Rising oil prices and growth make energy ETFs worth looking at—for now.
Energy ETFs are likely to be good tools for investors looking to capitalize on rising oil prices and steady U.S. economic growth in 2011, that many economists see coming in between 3 and 3.5 percent, Standard & Poor’s analysts said.
Energy stocks have generally outperformed the broader stock market in recent months, buoyed by oil prices that have risen above the $90-a-barrel mark, S&P said in its latest MarketScope Advisor report. Oil costs should continue to rise and are likely to average $95.15 a barrel throughout 2012, amid dropping inventories and solid demand, Stewart Glickman, S&P energy and materials equities analyst, said.
“Historically, energy prices are correlated to GDP,” Glickman said in a telephone interview. “Obviously things can go too far, like when oil hit $140 a barrel, and people changed their behavior a bit. But in general, when energy prices go up, GDP goes up.”
He said equity ETFs with direct exposure to integrated oil and natural gas companies are particularly prospective, because they represent just over half the market capitalization of the S&P 500 energy sector.
He singled out a number of ETFs, including the $8.28 billion Energy Select SPDR (NYSEArca: XLE), the iShares Dow Jones U.S. Energy (NYSEArca: IYE), the iShares S&P Global Energy Sector Index Fund (NYSEArca: IXC) and the Vanguard Energy Index Fund (NYSEArca: VDE).
“The energy sector's recent valuation of 13.1 times estimated 2011 earnings per share (EPS) is below the 500's P/E of 13.6, as the unpredictability of oil prices leads investors to generally assign this sector a lower valuation than the broader market. The sector's P/E-to-projected-five-year EPS growth rate (PEG) ratio of 0.9 is below the broader market's 1,” the S&P report said.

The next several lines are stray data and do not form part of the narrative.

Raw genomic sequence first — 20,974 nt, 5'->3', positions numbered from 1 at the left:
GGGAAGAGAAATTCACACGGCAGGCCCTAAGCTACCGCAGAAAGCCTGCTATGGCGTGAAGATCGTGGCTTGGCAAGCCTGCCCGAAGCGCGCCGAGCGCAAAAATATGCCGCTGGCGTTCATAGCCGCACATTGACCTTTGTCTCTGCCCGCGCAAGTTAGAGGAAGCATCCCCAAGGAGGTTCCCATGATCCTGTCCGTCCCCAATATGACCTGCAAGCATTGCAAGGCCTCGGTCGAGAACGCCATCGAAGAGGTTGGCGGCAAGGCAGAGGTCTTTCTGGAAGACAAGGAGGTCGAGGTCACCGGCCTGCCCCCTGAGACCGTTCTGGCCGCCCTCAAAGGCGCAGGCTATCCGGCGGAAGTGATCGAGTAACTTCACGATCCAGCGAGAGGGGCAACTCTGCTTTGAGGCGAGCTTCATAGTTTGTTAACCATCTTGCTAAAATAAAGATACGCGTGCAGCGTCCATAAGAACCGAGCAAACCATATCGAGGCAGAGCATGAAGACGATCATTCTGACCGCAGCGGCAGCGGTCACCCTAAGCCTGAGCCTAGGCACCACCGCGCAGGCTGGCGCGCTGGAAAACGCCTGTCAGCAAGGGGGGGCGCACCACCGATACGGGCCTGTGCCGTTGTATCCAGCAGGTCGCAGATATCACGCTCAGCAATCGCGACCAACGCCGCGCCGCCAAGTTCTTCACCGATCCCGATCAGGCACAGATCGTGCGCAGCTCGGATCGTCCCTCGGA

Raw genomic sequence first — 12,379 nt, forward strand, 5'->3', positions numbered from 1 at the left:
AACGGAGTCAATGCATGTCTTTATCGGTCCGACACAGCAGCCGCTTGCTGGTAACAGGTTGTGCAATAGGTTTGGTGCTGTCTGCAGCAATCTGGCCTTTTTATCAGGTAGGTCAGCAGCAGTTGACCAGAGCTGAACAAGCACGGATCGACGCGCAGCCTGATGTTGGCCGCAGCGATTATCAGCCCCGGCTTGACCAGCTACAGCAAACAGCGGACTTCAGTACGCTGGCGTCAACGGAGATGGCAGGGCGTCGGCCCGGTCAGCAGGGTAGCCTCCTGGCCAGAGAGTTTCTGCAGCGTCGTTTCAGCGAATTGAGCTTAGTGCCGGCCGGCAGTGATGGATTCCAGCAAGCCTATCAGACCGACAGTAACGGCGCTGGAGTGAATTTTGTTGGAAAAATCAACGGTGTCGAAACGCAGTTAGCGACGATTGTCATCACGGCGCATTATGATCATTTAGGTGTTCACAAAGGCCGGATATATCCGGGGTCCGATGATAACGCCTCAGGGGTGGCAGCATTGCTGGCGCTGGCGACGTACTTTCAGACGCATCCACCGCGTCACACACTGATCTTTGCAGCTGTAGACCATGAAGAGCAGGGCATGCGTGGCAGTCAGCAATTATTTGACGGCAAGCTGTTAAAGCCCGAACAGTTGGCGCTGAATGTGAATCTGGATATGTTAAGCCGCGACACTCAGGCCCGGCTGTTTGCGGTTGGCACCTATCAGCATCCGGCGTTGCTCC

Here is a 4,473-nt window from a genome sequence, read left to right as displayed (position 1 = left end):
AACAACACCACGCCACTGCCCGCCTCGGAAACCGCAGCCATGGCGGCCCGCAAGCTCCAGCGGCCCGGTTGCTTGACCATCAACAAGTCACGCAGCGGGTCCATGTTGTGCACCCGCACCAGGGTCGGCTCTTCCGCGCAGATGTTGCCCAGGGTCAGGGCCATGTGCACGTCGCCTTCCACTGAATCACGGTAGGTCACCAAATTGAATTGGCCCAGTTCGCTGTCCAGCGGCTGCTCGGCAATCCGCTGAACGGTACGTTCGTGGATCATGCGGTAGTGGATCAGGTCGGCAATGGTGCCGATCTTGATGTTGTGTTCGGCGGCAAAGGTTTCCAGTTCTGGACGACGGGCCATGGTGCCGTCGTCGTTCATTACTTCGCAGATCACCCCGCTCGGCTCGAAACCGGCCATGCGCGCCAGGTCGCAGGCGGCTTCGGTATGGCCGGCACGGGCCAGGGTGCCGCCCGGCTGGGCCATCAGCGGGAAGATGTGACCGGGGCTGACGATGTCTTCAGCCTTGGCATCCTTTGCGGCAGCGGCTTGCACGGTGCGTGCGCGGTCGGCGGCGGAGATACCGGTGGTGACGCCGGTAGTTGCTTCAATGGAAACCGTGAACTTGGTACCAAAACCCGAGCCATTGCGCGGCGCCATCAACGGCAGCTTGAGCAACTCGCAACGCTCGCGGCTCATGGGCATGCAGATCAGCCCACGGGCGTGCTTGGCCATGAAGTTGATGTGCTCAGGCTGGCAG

While energy prices should continue to see a “gradual upward trend” in the next three to four years, no one is projecting a return to the $140-a-barrel level, Glickman said, while acknowledging the difficulty of energy price forecasting.
Among his picks, XLE is the largest in terms of assets under management, and it’s also the cheapest of the four with an annual expense ratio of 0.21 percent.
But the fund is relatively small in terms of holdings—41 names —and therefore carries more company-specific risk than, say, IXC, which not only has a slightly bigger portfolio, it’s the only one of the four to carry sizable international exposure as well as the one with the largest dividend yield.
Although all four ETFs include huge companies such as ExxonMobil, Chevron, Schlumberger and ConocoPhillips among their biggest holdings, IXC also includes foreign names such as BP, Royal Dutch Shell and Total. About 48 percent of the portfolio is allocated outside the U.S. It also underperformed its three counterparts in the past year.
Looking Outside The Box
Apart from Glickman’s suggestion that investors ought to stick to the biggest names in the energy ETF space, there are plenty of other ways to play rising energy prices.
Among the choices are the First Trust Energy AlphaDEX ETF (NYSEArca: FXN), the Rydex S&P Equal Weight Energy (NYSEArca: RYE) and the 1 ½-year-old EG Shares Emerging Markets Energy ETF (NYSEArca: EEO), which carries Russia, China and Thailand as its biggest country allocations—and is denominated in local currencies.
Also, Invesco PowerShares markets a group of energy ETFs that slices and dices the sector. They include the PowerShares Dynamic Energy Portfolio (NYSEArca: PXI), the PowerShares Dynamic Energy Exploration & Production Portfolio (NYSEArca: PXE) and the PowerShares Dynamic Oil & Gas Services Portfolio (NYSEArca: PXJ).
An even-more-off-the-beaten-path option is to focus on the uranium industry via the newcomer Global X Uranium ETF (NYSEArca: URA), launched in November. The fund, which is heavily invested in Canada and Australia, holds names like Cameco, Paladin Energy, Uranium One and Energy Resources of Australia.
URA has collected $159.1 million in assets, making it the No. 2 nuclear-energy-related ETF after Van Eck Global’s Market Vectors Uranium + Nuclear Energy (NYSEArca: NLR), which had $263.5 million in assets as of Jan. 20, according to data compiled by IndexUniverse.com.